I will sometimes hear teachers complain that learning is not valued in the homes of their students. Here are the two problems with letting yourself think these things.
First — how do I put this gently? — it's profoundly misguided for me to assume that I can make claims about what is and isn't valued in a student's home. I've been doing this long enough to have many, many students and families surprise me by revealing things, months or years into knowing them, that were unclear to me based on what I saw in school. And if you were to judge the values of the Stuart home based on what you see or don't see in my kids? Opportunities to misjudge would abound.
Basically, folks are complex; homes and families, even more so. We're better off with a humbler, “I know less than I think” kind of stance toward our students' homes.
Second, let's say that I do have a student that comes from a home that is truly and completely antagonistic toward all things school or world history or reading literature or studying for tests.
My question is: and?
Parents and guardians have all kinds of responsibilities that we in the school don't have. Yet in my view, there is no one else in the lives of my students more responsible for cultivating Value for learning in my subject area, during the year that my students are with me, than I am. No one is more responsible. No one is better equipped. No one has greater incentive to focus on this kind of work.
I’m the person for the job.
And, colleague, so are you.
This doesn’t mean it’s our fault if students don’t come to value learning while they’re with us. It just means that it’s our fault if we don’t relentlessly aim to bring this increase in Value about.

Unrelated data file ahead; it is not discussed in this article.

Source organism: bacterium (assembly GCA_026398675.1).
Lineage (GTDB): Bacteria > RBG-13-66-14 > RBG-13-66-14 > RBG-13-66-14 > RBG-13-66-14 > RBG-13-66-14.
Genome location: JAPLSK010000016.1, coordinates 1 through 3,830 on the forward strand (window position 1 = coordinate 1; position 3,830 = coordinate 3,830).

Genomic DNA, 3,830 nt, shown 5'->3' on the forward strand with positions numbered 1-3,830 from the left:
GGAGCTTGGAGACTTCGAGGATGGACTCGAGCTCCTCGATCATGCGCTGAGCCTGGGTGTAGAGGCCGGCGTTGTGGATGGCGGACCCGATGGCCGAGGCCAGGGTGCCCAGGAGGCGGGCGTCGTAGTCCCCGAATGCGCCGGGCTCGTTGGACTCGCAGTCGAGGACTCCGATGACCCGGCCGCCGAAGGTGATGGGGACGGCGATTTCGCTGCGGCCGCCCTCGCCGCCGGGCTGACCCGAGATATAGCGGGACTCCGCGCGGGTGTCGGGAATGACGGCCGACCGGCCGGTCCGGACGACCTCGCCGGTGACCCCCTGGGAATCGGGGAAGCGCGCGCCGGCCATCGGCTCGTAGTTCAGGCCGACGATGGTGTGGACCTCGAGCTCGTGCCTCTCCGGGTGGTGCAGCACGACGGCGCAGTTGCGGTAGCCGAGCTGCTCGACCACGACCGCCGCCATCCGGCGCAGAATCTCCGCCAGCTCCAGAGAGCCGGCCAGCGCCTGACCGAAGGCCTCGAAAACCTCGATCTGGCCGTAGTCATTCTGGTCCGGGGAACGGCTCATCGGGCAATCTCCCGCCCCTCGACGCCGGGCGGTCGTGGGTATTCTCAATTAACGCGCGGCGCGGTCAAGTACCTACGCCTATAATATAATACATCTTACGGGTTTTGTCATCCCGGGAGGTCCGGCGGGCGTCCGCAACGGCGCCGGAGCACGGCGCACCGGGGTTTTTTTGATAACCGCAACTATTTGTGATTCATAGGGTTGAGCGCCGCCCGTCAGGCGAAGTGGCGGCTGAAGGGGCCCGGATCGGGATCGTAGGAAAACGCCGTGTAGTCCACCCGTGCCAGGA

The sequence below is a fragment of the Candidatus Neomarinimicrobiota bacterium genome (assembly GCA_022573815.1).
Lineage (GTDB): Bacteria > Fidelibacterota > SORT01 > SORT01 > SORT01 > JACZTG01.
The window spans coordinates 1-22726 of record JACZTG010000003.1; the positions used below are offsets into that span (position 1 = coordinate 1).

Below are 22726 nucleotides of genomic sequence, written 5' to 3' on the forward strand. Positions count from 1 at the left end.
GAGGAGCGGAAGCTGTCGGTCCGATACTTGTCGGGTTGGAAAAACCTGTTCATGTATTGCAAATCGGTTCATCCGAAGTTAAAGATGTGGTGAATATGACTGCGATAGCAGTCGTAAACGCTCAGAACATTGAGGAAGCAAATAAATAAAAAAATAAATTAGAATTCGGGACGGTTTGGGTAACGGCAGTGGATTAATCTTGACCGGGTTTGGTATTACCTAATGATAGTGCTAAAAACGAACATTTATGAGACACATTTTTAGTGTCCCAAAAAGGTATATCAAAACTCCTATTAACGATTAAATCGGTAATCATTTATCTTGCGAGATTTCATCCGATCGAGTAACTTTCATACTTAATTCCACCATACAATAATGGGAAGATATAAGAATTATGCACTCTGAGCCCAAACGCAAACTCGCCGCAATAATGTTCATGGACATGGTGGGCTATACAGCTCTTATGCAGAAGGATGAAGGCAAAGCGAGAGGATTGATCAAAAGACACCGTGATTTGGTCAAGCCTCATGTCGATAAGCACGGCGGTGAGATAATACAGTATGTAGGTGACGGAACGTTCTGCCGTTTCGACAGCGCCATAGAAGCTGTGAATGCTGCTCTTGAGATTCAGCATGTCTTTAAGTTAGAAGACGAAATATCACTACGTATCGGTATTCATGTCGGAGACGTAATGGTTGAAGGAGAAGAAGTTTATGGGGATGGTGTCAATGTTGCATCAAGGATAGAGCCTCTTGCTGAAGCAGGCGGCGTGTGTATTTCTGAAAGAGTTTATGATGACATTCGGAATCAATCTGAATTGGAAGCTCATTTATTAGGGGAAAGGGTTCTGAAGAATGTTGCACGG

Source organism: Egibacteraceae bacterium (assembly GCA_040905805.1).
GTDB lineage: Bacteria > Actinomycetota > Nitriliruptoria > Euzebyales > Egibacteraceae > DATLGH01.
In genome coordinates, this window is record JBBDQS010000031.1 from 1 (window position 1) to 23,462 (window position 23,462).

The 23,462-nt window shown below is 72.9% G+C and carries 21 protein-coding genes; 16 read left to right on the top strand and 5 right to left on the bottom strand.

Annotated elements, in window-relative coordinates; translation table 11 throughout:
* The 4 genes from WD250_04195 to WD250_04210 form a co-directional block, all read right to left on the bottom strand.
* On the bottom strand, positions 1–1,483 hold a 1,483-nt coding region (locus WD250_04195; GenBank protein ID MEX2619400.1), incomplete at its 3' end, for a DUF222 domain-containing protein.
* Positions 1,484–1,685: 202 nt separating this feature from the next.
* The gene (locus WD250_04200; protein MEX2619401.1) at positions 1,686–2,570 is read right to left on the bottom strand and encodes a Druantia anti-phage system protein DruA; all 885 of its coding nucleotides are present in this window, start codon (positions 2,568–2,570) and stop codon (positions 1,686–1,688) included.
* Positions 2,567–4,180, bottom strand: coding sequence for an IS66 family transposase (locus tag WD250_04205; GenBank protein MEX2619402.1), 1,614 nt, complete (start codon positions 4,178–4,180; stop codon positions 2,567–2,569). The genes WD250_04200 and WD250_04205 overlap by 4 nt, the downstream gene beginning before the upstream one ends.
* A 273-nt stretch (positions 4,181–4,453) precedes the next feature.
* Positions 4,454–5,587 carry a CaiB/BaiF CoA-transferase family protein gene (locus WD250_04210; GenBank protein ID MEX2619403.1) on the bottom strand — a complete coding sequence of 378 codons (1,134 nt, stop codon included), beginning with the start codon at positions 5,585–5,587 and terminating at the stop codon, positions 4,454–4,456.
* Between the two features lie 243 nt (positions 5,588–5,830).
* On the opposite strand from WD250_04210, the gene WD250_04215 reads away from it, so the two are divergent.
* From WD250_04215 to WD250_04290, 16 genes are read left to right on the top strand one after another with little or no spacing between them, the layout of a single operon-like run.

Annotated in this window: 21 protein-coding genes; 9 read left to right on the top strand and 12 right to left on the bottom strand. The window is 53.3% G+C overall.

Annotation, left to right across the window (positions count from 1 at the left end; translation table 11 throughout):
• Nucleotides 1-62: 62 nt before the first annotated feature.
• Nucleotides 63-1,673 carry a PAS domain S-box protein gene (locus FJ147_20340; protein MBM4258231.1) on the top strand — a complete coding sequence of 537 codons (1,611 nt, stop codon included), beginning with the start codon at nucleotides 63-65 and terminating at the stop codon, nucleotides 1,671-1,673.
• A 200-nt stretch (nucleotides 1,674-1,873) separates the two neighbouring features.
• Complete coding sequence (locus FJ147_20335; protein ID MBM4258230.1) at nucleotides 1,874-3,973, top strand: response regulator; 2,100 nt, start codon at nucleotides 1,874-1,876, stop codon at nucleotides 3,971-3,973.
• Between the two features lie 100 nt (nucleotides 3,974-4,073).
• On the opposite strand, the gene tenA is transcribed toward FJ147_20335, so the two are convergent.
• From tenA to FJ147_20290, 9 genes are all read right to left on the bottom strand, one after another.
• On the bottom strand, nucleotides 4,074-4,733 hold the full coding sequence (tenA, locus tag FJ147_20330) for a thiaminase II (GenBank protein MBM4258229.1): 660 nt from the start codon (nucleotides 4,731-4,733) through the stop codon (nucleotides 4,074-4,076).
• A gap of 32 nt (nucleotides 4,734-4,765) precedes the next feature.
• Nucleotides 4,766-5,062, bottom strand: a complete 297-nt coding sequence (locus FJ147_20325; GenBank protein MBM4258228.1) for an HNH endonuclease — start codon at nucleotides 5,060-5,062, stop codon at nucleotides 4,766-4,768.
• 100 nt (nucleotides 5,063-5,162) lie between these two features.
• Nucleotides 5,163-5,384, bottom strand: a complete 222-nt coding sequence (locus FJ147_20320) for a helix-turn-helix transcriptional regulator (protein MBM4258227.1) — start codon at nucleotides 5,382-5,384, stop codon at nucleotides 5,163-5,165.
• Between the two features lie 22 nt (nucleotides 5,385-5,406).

But c'mon: Who else in the world do I expect to be a relentless reminder of the great goodness of studying world history or English language arts in the ninth grade? There is no one in my students’ lives while they’re on my roster who is more responsible or capable of this than ME!
And so, too, for you.
- You there, teaching art? There is no one in your students’ world more capable or responsible for singing the goodness of art than YOU.
- You there, teaching physical education? There is no one in your students’ world more capable or responsible for singing the goodness of physical education than YOU.
- And so on.
You and I carry around treasure chests. Would I like if everyone else in my students' worlds — their parents and guardians especially — gave voice to the Value of the treasure I'm offering their child? Absolutely. And I suspect that many more of them do than might seem the case from my vantage point.
But regardless of what happens at home, the good news is that the realm I control is powerful. In my classroom — and in yours — there can be grown the kind of life-giving counter-culture where learning is good because it’s good, it’s meaningful because it’s meaningful, it’s valuable because we’ve tasted and seen that WOW is it ever delicious.
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